By Terrence McCoy
By Scott Fishman
By Deirdra Funcheon
By Allie Conti
By New Times Staff
By Ryan Pfeffer
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By Kyle Swenson
"I feel if they have the opportunity to work, then some of them would," suggests Thomas.
Despite the job opportunities, not everyone in town is in favor of the proposed jail. Jean Rowland, a single, 71-year-old woman, moved to Mangonia Park in 1974 from a town in upstate New York not too far, she says, from Attica, home of the state penitentiary notorious for a riot that took place there in 1971.
"I didn't like the idea of when people drive into Mangonia Park from West Palm Beach, the first thing they see is a prison," says Rowland, who was a councilwoman when Kolb first approached the council with the jail proposal in February 1997.
At that time the town's zoning regulations didn't even take a jail into consideration. Given the sensitive nature of the topic, the town council agreed it should draft a carefully worded ordinance to allow for such a facility. The ordinance states that, with special permission from the council, a company may build a juvenile jail, offer a work-release program, or put together a "secured and/or unsecured recovery or treatment facility."
Rowland didn't want a girls' jail in town, but she had even more problems with the other options. For her, "work release" meant criminals would get to leave the center during the day. "Secured and/or unsecured" could mean anything. And, as Rowland points out, CSC has yet to sign a contract with the state. If a contract isn't signed and the jail is built, the town could be left with an empty building. Either that, or CSC may want to protect its investment by returning to the council and requesting permission to use the jail for another purpose -- perhaps a men's penitentiary for hard-core felons. With this in mind, in February 1997 Rowland cast the single dissenting vote against the new ordinance.
Residents were incensed. The jail would be a source of employment and tax revenue, both of which are needed in Mangonia Park. CSC claimed the jail would, over time, have a $10 million economic impact on the town and the surrounding cities, based on projections from the Florida Department of Corrections. CSC would contract out for food and laundry services; visitors would eat lunch or get gas in Mangonia Park. More to the point, CSC would pay the town $40,000 a year in property taxes, plus thousands more in fees each year. It wasn't much in the grand scheme of the town's $2 million budget, but it was something. And ever since Palm Beach Jai Alai closed its doors in 996, the city of Mangonia Park has been looking for something that would help it get along. Rowland disagreed, and voters showed their disapproval during the city election in March.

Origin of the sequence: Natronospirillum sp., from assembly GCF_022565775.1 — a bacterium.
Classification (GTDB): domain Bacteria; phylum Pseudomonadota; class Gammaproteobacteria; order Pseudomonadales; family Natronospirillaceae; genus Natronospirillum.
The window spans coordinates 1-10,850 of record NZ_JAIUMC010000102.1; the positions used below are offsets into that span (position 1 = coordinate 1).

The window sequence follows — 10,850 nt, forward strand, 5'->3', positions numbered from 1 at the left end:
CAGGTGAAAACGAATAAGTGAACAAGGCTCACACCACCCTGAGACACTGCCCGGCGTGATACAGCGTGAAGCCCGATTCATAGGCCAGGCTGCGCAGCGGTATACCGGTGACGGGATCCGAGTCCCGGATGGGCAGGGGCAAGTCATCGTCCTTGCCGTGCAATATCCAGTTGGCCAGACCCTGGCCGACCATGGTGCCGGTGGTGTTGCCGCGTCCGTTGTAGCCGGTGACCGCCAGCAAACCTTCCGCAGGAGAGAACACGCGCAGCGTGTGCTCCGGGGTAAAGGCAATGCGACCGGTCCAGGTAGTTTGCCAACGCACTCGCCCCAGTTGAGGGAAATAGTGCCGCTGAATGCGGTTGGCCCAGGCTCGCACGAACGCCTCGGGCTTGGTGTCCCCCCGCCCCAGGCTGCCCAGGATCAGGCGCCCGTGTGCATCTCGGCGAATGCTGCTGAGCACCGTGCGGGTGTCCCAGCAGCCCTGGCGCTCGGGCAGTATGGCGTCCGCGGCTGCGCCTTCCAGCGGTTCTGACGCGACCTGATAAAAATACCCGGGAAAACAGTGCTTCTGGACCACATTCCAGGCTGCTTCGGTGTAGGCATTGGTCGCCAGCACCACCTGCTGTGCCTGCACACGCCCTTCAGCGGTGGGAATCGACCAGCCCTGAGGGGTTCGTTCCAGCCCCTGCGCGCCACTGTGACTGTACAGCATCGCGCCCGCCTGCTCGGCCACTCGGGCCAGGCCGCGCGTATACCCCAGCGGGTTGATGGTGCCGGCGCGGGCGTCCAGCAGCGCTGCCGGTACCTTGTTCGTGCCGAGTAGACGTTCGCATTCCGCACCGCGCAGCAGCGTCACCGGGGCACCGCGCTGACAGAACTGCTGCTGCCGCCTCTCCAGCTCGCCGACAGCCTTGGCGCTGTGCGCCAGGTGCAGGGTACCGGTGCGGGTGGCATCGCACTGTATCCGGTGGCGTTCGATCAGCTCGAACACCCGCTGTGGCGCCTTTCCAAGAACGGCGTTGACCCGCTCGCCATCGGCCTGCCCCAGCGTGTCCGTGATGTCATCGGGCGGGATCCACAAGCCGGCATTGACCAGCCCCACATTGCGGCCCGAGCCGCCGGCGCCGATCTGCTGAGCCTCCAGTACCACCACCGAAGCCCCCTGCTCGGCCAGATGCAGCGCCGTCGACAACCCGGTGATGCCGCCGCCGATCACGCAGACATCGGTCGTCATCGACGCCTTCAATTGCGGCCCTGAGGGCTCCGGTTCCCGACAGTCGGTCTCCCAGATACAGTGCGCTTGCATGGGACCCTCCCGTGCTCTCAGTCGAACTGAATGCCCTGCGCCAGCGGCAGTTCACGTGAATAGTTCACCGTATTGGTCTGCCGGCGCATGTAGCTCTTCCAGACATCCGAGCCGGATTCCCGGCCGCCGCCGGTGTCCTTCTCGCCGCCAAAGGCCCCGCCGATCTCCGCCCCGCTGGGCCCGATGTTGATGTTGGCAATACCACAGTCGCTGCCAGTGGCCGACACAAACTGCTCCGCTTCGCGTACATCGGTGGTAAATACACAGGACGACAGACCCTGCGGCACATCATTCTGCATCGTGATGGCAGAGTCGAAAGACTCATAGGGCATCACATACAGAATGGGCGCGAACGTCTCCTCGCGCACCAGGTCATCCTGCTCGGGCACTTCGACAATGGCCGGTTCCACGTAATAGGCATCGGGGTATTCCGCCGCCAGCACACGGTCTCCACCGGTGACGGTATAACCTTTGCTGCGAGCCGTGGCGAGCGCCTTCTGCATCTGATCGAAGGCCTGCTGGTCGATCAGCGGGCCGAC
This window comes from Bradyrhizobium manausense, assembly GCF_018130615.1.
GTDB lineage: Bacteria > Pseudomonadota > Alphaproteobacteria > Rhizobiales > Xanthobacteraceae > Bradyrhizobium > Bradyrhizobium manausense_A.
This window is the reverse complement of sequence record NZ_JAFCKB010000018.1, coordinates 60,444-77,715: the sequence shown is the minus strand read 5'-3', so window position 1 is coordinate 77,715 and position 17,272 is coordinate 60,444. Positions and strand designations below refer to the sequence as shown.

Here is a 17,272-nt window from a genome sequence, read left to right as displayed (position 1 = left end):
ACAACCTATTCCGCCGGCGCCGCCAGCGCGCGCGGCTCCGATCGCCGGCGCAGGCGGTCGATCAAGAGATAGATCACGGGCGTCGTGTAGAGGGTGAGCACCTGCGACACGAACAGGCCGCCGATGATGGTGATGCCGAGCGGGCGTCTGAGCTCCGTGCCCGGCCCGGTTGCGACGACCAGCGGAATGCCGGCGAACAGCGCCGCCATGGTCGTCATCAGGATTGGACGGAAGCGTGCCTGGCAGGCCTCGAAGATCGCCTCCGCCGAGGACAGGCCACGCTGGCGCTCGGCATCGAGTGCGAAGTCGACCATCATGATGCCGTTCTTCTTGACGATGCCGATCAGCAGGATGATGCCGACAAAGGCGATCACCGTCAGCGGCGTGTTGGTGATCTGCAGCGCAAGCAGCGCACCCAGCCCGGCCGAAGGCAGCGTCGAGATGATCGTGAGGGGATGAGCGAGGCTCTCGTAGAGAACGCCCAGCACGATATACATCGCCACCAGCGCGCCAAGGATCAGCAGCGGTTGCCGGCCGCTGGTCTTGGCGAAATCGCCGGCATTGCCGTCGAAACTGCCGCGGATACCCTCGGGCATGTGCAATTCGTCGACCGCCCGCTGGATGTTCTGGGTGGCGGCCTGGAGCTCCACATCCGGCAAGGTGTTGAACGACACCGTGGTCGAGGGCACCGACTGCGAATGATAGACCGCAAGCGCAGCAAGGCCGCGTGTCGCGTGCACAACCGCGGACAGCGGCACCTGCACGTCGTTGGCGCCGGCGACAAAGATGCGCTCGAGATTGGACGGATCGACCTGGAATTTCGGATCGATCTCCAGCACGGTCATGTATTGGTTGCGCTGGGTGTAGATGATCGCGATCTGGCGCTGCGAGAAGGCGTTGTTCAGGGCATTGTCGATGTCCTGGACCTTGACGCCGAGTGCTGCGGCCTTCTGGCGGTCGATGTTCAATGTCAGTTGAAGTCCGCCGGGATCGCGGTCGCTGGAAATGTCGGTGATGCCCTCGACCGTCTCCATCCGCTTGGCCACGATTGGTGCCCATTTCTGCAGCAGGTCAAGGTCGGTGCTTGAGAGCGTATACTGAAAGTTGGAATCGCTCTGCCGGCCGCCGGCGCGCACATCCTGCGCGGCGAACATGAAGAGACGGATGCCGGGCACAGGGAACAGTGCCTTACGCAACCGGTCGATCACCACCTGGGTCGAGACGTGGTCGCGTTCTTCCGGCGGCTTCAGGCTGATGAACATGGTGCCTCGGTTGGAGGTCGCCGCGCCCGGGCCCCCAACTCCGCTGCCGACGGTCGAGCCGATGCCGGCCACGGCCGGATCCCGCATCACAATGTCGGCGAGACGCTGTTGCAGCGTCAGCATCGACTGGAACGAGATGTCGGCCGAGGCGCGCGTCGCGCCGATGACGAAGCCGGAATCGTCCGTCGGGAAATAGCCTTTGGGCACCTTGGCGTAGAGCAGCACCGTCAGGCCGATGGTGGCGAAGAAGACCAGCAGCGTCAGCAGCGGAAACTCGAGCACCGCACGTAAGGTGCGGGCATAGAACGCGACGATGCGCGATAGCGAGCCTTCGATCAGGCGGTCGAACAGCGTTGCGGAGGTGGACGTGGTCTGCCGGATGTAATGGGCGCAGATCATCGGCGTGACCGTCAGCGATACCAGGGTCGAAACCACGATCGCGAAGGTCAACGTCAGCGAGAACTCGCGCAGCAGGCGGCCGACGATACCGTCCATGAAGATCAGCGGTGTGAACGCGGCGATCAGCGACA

"We voted for something we believed in, and basically the people did too, because they voted Jean Rowland out of office," says Mayor Alan Palmer.
But like Rowland, West Palm Beach residents worried about the uncertain future of the proposed jail. Some also expressed concern about reports they'd read about problems with CSC. In 1995, for instance, CSC lost a contract in New Jersey for allegedly abusing inmates at a privately run Immigration and Naturalization Services jail. And in 1997, a Miami judge pulled eight boys out of a juvenile center in Pahokee, in western Palm Beach County, because the judge thought the young men were being treated too roughly. CSC officials deny the allegations, and the DJJ refers to CSC as "a capable provider." Still, some West Palm Beach residents are wary not only of CSC but of their neighbor's willingness to look the other way.
Mangonia Park "is going to be like a company town," argues Jacqueline Smith, president of the Westfield Neighborhood Association in West Palm Beach. "This is going to be the biggest facility there now that jai alai is closed down, and I can see them having a great deal of influence there by the nature of the size and amount of the investment."
In mid-1997, Smith's association joined forces with two other West Palm Beach neighborhood associations to mount a full-scale lobbying campaign. The three groups represent 600 single-family homes, all located within a mile of the proposed detention center. They were supported by Palm Beach County Commissioner Maude Ford Lee and three of the five West Palm Beach City Commissioners. But after two public hearings in Mangonia Park, dozens of protest letters sent to state legislators, and even a lawsuit filed by the city of West Palm Beach (which the city lost), the associations were unable to persuade their neighbor to scrap plans for the jail.
To Mangonia Park residents, the victory proved a point: Mangonia Park not only wants the jail, the town needs it, and no one from West Palm Beach is going to tell them what they can or can't put in their own back yard.
Mayor Palmer, a full-time electrician, grew up in Mangonia Park and recalls that, when he was a little boy, his parents vigorously fought against West Palm Beach's decision to place a mental hospital along the border of Mangonia Park. The hospital went up anyway. "When all these other facilities went up," he scoffs, "we complained and no one listened to us."